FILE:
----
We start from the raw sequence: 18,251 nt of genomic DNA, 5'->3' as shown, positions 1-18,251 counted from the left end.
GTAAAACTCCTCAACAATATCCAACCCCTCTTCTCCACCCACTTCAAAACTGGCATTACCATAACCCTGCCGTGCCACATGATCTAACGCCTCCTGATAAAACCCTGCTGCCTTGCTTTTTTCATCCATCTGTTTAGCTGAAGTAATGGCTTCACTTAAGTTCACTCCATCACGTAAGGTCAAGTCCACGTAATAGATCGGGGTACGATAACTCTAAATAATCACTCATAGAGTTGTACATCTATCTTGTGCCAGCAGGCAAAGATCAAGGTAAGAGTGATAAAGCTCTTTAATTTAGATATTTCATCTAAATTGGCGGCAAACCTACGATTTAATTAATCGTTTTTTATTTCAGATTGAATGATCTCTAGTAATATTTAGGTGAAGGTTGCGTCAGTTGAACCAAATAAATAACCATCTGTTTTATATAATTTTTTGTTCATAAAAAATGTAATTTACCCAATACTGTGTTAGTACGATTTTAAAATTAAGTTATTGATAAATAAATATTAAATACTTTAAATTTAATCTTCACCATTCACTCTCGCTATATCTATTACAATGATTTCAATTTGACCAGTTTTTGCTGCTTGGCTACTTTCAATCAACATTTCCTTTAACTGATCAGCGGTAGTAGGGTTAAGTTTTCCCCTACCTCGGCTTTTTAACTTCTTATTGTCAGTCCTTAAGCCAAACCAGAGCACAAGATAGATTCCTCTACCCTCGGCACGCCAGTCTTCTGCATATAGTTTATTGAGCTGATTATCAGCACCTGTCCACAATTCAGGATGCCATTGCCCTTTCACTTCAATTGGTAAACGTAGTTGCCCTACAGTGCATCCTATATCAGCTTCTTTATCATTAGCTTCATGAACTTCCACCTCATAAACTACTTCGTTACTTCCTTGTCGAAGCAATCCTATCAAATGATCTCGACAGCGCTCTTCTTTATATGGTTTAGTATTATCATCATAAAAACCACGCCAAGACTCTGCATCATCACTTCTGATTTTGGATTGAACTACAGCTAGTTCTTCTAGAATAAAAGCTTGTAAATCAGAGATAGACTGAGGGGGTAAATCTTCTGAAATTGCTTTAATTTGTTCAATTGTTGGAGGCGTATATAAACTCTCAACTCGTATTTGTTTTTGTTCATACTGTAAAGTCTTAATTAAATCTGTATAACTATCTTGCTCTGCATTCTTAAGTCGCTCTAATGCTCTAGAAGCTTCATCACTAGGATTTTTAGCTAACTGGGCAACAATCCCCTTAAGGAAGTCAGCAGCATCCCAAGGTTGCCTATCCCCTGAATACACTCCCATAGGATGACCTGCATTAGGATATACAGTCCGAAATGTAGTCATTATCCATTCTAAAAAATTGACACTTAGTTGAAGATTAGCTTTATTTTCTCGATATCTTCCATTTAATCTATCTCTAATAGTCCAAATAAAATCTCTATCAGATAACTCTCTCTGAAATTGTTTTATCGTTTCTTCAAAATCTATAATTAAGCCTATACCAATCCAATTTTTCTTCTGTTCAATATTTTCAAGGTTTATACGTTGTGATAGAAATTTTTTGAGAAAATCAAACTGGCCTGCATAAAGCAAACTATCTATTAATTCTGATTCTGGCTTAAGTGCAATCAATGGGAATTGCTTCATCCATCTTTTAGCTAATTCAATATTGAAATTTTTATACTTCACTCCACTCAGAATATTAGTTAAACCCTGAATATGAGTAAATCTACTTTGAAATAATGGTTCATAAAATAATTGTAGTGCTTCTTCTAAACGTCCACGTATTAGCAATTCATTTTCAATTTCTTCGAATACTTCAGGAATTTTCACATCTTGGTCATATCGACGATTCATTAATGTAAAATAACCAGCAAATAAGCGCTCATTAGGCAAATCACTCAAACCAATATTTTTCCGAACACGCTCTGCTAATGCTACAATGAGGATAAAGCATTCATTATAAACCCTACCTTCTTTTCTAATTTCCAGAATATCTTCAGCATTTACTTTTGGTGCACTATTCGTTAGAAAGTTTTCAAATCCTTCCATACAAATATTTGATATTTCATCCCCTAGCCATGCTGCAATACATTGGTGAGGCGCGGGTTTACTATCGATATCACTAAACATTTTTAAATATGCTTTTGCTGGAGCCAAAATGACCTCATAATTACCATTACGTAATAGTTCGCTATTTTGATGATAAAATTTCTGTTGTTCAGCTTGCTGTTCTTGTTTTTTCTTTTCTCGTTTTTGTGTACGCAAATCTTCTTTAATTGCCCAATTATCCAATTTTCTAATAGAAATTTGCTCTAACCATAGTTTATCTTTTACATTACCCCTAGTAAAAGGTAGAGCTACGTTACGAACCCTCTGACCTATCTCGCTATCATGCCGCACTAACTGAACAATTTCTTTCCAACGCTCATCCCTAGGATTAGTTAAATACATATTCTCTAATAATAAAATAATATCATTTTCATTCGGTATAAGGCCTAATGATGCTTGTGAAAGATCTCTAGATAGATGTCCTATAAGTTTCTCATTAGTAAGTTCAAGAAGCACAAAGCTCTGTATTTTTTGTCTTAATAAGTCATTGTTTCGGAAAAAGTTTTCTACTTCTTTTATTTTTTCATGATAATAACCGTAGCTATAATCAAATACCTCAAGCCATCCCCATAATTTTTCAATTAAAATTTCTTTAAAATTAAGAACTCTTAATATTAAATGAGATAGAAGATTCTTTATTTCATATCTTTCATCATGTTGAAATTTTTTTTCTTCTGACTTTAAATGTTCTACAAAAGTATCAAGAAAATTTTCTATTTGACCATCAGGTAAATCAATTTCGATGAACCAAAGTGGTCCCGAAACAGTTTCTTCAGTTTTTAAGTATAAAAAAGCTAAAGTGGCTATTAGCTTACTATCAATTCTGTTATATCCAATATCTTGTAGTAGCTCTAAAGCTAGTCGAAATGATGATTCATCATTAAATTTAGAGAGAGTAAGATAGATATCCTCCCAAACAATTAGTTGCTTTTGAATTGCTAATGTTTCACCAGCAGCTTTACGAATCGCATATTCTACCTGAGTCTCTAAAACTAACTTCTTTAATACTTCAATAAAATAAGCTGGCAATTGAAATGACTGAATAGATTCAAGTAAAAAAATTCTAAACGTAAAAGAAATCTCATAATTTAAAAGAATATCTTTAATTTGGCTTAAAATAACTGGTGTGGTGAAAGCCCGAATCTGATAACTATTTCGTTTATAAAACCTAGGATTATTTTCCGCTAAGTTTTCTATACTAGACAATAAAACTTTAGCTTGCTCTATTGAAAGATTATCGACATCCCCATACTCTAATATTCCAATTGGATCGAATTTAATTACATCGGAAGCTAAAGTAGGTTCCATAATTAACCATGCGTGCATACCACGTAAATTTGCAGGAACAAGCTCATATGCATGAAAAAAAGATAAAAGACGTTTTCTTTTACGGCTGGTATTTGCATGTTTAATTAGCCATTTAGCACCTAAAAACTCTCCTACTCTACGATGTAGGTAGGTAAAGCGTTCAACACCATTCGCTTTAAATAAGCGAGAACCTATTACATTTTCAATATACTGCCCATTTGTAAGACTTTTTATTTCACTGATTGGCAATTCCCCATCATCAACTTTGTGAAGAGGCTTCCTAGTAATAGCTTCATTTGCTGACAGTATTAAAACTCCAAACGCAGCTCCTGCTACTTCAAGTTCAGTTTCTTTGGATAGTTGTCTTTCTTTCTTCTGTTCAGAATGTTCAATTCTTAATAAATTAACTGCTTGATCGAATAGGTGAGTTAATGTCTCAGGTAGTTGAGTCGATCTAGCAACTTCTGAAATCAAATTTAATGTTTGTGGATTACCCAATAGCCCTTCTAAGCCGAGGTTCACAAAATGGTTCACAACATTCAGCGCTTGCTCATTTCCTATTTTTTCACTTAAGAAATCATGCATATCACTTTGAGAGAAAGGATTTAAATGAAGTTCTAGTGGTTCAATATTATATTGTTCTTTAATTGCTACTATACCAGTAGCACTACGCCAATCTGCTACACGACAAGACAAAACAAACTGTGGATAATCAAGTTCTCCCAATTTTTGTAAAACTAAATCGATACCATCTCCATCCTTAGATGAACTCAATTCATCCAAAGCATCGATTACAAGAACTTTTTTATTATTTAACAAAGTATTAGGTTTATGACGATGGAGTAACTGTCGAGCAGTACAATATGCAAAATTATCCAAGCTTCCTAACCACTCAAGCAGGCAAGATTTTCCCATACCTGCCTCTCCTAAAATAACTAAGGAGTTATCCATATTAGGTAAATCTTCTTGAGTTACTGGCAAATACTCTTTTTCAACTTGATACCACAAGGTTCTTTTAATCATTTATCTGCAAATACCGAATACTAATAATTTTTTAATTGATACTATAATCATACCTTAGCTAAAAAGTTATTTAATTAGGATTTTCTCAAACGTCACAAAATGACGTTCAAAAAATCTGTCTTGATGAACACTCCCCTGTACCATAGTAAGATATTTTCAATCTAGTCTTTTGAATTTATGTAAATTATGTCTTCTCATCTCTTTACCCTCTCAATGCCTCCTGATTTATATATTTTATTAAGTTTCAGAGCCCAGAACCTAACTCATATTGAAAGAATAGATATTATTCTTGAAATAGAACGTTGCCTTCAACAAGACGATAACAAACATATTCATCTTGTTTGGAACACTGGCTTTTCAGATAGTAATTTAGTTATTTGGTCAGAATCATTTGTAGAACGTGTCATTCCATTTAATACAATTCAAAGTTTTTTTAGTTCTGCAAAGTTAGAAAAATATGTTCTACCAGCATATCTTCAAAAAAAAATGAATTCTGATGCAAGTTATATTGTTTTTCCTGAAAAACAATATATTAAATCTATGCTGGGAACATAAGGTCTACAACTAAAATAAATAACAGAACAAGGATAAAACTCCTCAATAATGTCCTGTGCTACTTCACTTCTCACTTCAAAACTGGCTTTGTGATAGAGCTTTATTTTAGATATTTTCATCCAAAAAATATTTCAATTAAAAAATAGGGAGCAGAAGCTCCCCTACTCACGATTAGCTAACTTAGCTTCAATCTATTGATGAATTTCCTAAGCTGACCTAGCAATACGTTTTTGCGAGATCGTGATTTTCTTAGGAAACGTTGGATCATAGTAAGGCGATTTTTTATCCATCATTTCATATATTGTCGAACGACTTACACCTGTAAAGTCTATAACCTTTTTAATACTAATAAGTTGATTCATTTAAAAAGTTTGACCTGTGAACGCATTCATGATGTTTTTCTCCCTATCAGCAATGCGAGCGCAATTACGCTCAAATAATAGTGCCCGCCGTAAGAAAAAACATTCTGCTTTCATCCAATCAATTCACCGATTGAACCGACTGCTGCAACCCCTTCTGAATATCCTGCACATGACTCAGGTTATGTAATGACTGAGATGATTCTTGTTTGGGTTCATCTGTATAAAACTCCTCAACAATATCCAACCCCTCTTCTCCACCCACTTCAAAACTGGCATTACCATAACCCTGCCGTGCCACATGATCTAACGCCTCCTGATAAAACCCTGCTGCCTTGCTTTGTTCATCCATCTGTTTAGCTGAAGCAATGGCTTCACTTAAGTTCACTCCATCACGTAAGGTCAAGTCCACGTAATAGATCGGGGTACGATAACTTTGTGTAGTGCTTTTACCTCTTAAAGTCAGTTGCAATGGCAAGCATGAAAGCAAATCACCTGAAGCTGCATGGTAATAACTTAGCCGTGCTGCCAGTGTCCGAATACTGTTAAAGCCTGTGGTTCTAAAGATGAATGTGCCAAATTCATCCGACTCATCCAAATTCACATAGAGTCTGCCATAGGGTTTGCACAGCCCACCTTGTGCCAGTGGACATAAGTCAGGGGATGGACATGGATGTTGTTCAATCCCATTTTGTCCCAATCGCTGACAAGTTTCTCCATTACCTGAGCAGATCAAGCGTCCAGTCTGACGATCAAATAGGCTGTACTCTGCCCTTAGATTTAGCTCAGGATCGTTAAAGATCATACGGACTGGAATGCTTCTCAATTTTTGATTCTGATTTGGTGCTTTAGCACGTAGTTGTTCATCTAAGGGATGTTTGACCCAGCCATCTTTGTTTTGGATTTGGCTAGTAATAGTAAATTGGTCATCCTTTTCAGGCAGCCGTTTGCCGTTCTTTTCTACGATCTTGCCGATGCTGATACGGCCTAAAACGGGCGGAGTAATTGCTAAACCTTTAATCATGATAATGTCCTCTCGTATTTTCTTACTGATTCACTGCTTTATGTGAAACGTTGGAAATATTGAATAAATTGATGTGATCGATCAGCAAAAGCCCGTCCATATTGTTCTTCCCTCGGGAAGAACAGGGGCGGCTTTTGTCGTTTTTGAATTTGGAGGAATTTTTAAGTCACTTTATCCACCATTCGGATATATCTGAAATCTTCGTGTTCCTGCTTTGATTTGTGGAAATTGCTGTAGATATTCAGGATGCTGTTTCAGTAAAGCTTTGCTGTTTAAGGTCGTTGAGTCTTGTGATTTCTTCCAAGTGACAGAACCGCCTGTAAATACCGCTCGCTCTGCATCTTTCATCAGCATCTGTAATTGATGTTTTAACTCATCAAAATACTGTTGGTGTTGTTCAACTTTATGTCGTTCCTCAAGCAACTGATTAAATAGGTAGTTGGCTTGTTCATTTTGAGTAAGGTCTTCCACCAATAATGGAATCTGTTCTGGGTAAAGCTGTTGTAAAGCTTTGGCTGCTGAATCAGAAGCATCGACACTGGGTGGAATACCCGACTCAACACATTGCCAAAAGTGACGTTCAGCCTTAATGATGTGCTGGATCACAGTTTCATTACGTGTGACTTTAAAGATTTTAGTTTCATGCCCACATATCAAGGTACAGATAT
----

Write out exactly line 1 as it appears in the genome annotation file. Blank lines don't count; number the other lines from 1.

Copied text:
We start from the raw sequence: 18,251 nt of genomic DNA, 5'->3' as shown, positions 1-18,251 counted from the left end.